AI for Good blog

Brain Machine Interface Press Conference at AI for Good Global Summit 2024

Artificial Intelligence | Innovation & Creativity | Machine Learning

By Alexandra Bustos Iliescu 

The AI for Good Global Summit, held annually under the auspices of the International Telecommunication Union (ITU), stands as the premier platform for leveraging the potential of artificial intelligence to address some of the world’s most pressing challenges. This year’s summit brought together over 300 speakers, showcased more than 90 demos and exhibitors, and offered 20+ workshops on AI, attracting 300 experts from around the globe. The comprehensive programme featured expert panels, technical workshops, and networking sessions, all designed to explore how AI can contribute to societal well-being, economic growth, and environmental sustainability.

As a Summit exclusive, innovative brain-machine interface (BMI) companies and innovators were invited to demonstrate their accessibility solutions for the media. Reporters were invited to cover public talks highlighting the growing potential for brain-machine interfaces and exoskeletons to restore personal mobility and communication capabilities, support mental health, and enhance physical and intellectual performance.

“Today, at AI for Good, we are discussing solutions that help people regain their ability to fulfill their purpose in life and be part of society” said Tomas Lamanauskas, Deputy Secretary-General of the ITU.  

The event aims to provide a real experience of AI technologies, featuring demonstrations of brainwave-controlled speech and various other solutions that enable individuals to live fully integrated lives despite different abilities.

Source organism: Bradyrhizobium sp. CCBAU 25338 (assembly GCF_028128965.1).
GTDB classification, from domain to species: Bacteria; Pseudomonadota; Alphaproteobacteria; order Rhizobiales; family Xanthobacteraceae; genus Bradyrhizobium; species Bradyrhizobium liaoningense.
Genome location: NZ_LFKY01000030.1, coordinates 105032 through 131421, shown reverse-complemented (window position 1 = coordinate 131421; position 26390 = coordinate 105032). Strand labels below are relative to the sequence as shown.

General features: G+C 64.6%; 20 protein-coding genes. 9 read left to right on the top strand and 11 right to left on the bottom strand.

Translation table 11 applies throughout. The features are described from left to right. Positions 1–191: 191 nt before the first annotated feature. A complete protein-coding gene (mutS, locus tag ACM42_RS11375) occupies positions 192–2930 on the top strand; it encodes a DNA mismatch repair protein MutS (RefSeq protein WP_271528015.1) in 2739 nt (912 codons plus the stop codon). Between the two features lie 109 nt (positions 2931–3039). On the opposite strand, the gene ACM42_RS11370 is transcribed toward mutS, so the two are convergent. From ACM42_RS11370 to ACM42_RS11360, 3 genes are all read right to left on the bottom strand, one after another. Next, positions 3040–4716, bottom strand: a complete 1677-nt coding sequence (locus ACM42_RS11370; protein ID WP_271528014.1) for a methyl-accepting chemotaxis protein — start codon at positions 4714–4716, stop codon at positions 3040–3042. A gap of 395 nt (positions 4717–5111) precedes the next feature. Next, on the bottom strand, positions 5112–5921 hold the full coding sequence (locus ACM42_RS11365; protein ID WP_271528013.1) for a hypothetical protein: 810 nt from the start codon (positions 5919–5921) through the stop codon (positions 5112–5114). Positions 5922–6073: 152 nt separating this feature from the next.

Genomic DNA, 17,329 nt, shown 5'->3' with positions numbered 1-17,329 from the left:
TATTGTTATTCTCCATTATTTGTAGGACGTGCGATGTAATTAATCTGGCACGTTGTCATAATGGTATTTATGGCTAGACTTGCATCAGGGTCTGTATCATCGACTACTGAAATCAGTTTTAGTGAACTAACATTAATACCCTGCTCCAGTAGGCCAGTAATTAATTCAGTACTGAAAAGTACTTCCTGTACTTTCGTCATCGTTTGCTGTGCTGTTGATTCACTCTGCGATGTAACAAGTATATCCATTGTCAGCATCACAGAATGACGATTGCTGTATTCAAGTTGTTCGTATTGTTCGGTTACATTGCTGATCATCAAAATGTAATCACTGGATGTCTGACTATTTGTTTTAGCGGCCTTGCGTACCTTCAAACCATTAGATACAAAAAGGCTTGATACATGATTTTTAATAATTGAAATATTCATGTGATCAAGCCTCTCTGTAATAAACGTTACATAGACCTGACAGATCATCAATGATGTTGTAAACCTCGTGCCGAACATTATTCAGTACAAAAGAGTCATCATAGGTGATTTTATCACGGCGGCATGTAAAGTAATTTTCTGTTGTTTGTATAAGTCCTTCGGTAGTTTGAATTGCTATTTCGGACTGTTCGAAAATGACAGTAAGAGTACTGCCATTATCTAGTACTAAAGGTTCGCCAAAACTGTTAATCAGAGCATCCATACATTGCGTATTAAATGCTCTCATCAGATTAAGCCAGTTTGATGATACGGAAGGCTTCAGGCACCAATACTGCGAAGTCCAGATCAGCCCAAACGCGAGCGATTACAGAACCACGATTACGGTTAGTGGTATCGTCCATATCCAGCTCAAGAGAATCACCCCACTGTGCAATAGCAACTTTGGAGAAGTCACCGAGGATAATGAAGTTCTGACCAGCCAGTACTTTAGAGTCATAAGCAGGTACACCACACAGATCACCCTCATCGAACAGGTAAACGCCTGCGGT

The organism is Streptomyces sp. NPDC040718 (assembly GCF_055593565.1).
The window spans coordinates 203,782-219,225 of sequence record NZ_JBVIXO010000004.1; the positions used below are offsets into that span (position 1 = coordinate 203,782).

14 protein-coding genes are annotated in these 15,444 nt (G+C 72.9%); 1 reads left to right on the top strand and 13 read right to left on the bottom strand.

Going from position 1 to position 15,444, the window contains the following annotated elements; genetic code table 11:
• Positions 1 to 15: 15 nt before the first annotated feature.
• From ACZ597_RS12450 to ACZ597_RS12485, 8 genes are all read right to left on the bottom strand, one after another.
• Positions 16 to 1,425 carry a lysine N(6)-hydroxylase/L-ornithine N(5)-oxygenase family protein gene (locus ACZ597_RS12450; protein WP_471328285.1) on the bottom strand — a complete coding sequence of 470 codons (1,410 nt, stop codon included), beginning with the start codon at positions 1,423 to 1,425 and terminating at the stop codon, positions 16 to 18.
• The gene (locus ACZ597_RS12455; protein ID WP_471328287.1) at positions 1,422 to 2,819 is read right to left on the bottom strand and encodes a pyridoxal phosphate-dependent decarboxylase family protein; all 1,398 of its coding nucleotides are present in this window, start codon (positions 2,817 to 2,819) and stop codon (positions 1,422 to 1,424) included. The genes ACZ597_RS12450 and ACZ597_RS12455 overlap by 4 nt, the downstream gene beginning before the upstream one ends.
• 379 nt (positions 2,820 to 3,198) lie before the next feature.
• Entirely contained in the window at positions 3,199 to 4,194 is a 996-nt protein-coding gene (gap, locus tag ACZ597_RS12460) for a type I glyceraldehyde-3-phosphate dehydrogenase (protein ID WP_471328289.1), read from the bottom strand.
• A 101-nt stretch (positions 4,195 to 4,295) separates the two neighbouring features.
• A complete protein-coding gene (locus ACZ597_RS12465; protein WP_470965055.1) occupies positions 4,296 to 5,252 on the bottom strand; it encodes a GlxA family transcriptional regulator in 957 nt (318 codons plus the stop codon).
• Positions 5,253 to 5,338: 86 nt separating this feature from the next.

“We cannot regulate, discuss, or converse about these technologies effectively without experiencing and understanding them,” Lamanauskas emphasized. 

Empowering Silent Communication for Locked-In Syndrome Patients Through AI 

Vasco Pedro, CEO of Unbabel Halo, demonstrated how AI and large language models (LLMs) can enable silent communication channels, particularly benefiting those with locked-in syndrome. Louis, a live patient, showcased how this technology allowed him to communicate by recreating his voice through recorded samples and LLMs. Despite the current limitations and maintenance needs of these devices, Pedro highlighted the significant demand from patients in distress and announced plans to spin off Halo as an independent entity within six months.  

“With this, patients are recovering their voice and are able to communicate with their loved ones,” he noted.  

A live demonstration showed how the headband facilitates communication, capturing small amounts of LMG biosignals to enhance interaction.  

Pedro added, “We are working on increasing the robustness of the devices themselves. It works fairly well but requires maintenance and is not ready for mass production yet.” The plan is to spin off Halo as an individual entity within the next six months. 

Innovating AI Suitcases for the Visually Impaired 

At 14, Chieko Asakawa, an IBM Fellow, lost her eyesight. Confronted with mobility challenges, she began researching potential solutions. She shared her journey from overcoming these challenges to developing an AI-integrated suitcase designed to assist visually impaired individuals. The AI suitcase, designed to resemble a regular suitcase for safety, integrates advanced AI perception and control systems. Equipped with sensors, RGB cameras, and a GP computer for image analysis, the suitcase can detect obstacles and navigate safely. 

“The handle is equipped with various sensors that detect movement when I hold it and release when I let go,” Asakawa explained.  

The development of the suitcase prioritizes user safety and social acceptance, with positive feedback from testing sessions indicating its readiness for large-scale experiments and social implementation. 

Revolutionary Exoskeleton 

Nicolas Simon, Founder and Chairman of Wandercraft, presented an exoskeleton that allowed Charlotte Fairbank, a wheelchair tennis player, who has complete paraplegia, to walk again for the first time in 16 years. Fairbank described the exoskeleton’s different speed modes, including a “free” mode allowing more freedom within the exoskeleton.  

“This mode allows me to move a bit more, enabling me to grab something from the floor or up above,” she explained.  

The system uses a hand remote control, with a tiny joystick to control movements, and a motion sensor that detects intentions and movements. The live demonstration left the audience in awe as Fairbank walked for the first time in 16 years. 

Transforming Visually Impaired Mobility with Haptic Feedback Technology